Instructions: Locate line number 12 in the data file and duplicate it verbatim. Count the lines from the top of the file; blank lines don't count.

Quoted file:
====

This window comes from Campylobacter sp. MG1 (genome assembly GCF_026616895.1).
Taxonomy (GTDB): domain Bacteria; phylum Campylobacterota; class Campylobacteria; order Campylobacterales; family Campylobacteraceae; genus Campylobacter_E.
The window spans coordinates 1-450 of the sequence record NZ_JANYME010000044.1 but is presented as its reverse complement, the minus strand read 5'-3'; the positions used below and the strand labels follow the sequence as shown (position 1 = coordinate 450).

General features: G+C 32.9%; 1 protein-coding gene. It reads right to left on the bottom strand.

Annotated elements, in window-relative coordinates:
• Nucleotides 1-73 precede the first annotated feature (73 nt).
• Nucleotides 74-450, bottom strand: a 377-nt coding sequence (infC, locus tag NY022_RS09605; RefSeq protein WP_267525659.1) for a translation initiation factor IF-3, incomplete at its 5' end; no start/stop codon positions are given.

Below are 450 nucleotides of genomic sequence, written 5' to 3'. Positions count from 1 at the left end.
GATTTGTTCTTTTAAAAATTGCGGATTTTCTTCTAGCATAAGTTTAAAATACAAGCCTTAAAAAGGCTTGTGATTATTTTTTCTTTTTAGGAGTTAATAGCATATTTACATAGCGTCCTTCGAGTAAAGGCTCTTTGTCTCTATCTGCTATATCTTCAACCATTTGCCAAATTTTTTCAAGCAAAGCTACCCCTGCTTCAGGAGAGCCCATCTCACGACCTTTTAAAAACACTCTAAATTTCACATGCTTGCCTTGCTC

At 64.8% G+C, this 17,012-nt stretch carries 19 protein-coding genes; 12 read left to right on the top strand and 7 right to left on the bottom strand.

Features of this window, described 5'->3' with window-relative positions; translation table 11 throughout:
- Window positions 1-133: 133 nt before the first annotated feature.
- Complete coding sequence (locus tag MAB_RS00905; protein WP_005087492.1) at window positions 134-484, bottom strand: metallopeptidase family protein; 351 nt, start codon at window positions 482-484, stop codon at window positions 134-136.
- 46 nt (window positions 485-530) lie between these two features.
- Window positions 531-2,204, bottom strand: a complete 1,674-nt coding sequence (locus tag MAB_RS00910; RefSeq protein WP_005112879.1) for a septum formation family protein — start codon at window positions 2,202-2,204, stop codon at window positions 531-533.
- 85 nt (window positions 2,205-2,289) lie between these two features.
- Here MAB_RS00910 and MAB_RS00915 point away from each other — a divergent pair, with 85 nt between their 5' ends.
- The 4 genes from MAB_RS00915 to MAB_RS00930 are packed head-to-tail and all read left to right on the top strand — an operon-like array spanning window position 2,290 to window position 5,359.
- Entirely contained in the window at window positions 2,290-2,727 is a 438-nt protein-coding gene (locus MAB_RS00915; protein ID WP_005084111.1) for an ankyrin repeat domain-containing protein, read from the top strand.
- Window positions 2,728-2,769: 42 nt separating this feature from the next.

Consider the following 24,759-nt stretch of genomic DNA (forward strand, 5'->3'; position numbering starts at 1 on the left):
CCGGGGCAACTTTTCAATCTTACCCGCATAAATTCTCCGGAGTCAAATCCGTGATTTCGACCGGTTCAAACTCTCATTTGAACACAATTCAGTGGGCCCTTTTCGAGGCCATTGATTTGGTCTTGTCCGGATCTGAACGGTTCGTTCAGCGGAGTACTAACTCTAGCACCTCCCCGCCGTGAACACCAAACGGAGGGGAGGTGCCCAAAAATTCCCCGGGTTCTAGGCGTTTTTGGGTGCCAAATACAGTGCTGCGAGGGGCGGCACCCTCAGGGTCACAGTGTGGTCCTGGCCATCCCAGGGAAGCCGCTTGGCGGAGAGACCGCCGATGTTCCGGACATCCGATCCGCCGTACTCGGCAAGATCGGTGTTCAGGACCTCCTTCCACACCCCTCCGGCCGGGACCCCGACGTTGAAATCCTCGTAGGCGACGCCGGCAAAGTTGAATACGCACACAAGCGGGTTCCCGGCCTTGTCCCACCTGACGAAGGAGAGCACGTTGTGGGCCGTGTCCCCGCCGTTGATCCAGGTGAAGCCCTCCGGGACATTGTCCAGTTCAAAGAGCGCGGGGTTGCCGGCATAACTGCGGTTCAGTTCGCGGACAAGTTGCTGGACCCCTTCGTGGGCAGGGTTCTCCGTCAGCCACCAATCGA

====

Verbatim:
- Window positions 1-133: 133 nt before the first annotated feature.